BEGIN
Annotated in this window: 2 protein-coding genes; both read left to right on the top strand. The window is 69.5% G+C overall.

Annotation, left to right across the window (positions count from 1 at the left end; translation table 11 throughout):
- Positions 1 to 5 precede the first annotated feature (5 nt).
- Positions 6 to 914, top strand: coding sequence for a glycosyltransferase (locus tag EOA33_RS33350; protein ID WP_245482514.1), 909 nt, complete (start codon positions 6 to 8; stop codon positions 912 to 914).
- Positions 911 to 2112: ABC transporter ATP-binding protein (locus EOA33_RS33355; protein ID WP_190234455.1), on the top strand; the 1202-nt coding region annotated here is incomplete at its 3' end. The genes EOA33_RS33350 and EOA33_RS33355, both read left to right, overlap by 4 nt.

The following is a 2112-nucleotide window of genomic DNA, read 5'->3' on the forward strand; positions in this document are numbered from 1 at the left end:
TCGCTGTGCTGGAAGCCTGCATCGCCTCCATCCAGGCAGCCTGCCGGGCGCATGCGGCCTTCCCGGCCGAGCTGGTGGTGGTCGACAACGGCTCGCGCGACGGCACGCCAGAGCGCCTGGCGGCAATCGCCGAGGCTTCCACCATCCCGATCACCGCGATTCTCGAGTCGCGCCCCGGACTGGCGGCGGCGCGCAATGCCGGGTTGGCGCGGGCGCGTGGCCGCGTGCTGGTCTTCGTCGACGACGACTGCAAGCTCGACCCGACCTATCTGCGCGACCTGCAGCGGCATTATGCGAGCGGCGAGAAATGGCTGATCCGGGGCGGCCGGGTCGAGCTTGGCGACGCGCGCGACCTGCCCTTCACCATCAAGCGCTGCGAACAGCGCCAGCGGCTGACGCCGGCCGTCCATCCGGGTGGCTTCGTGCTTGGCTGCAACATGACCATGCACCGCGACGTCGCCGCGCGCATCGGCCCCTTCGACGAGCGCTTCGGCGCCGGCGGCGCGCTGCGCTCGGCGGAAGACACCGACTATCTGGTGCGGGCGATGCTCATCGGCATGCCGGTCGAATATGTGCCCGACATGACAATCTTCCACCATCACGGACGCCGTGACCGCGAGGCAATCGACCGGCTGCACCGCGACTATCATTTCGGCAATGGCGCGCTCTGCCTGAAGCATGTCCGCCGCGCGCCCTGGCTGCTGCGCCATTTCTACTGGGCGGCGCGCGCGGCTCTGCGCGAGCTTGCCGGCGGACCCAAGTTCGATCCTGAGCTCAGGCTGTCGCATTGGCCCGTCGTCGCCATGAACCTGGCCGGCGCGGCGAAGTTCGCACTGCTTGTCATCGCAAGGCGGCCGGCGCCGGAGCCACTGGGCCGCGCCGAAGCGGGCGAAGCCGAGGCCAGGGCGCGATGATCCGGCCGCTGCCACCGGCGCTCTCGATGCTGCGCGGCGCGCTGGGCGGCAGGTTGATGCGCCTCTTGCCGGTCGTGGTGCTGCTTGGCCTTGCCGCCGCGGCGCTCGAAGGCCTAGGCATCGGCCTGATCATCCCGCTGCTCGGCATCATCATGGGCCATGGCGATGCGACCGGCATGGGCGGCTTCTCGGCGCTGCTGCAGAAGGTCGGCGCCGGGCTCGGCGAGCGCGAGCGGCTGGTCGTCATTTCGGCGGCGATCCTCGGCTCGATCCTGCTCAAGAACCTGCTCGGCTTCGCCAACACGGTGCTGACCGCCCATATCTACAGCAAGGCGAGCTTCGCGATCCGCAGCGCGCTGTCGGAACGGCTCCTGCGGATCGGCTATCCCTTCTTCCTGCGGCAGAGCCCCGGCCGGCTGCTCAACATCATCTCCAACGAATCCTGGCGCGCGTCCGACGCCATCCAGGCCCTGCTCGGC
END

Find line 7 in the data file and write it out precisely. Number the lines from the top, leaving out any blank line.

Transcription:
TCGCTGTGCTGGAAGCCTGCATCGCCTCCATCCAGGCAGCCTGCCGGGCGCATGCGGCCTTCCCGGCCGAGCTGGTGGTGGTCGACAACGGCTCGCGCGACGGCACGCCAGAGCGCCTGGCGGCAATCGCCGAGGCTTCCACCATCCCGATCACCGCGATTCTCGAGTCGCGCCCCGGACTGGCGGCGGCGCGCAATGCCGGGTTGGCGCGGGCGCGTGGCCGCGTGCTGGTCTTCGTCGACGACGACTGCAAGCTCGACCCGACCTATCTGCGCGACCTGCAGCGGCATTATGCGAGCGGCGAGAAATGGCTGATCCGGGGCGGCCGGGTCGAGCTTGGCGACGCGCGCGACCTGCCCTTCACCATCAAGCGCTGCGAACAGCGCCAGCGGCTGACGCCGGCCGTCCATCCGGGTGGCTTCGTGCTTGGCTGCAACATGACCATGCACCGCGACGTCGCCGCGCGCATCGGCCCCTTCGACGAGCGCTTCGGCGCCGGCGGCGCGCTGCGCTCGGCGGAAGACACCGACTATCTGGTGCGGGCGATGCTCATCGGCATGCCGGTCGAATATGTGCCCGACATGACAATCTTCCACCATCACGGACGCCGTGACCGCGAGGCAATCGACCGGCTGCACCGCGACTATCATTTCGGCAATGGCGCGCTCTGCCTGAAGCATGTCCGCCGCGCGCCCTGGCTGCTGCGCCATTTCTACTGGGCGGCGCGCGCGGCTCTGCGCGAGCTTGCCGGCGGACCCAAGTTCGATCCTGAGCTCAGGCTGTCGCATTGGCCCGTCGTCGCCATGAACCTGGCCGGCGCGGCGAAGTTCGCACTGCTTGTCATCGCAAGGCGGCCGGCGCCGGAGCCACTGGGCCGCGCCGAAGCGGGCGAAGCCGAGGCCAGGGCGCGATGATCCGGCCGCTGCCACCGGCGCTCTCGATGCTGCGCGGCGCGCTGGGCGGCAGGTTGATGCGCCTCTTGCCGGTCGTGGTGCTGCTTGGCCTTGCCGCCGCGGCGCTCGAAGGCCTAGGCATCGGCCTGATCATCCCGCTGCTCGGCATCATCATGGGCCATGGCGATGCGACCGGCATGGGCGGCTTCTCGGCGCTGCTGCAGAAGGTCGGCGCCGGGCTCGGCGAGCGCGAGCGGCTGGTCGTCATTTCGGCGGCGATCCTCGGCTCGATCCTGCTCAAGAACCTGCTCGGCTTCGCCAACACGGTGCTGACCGCCCATATCTACAGCAAGGCGAGCTTCGCGATCCGCAGCGCGCTGTCGGAACGGCTCCTGCGGATCGGCTATCCCTTCTTCCTGCGGCAGAGCCCCGGCCGGCTGCTCAACATCATCTCCAACGAATCCTGGCGCGCGTCCGACGCCATCCAGGCCCTGCTCGGC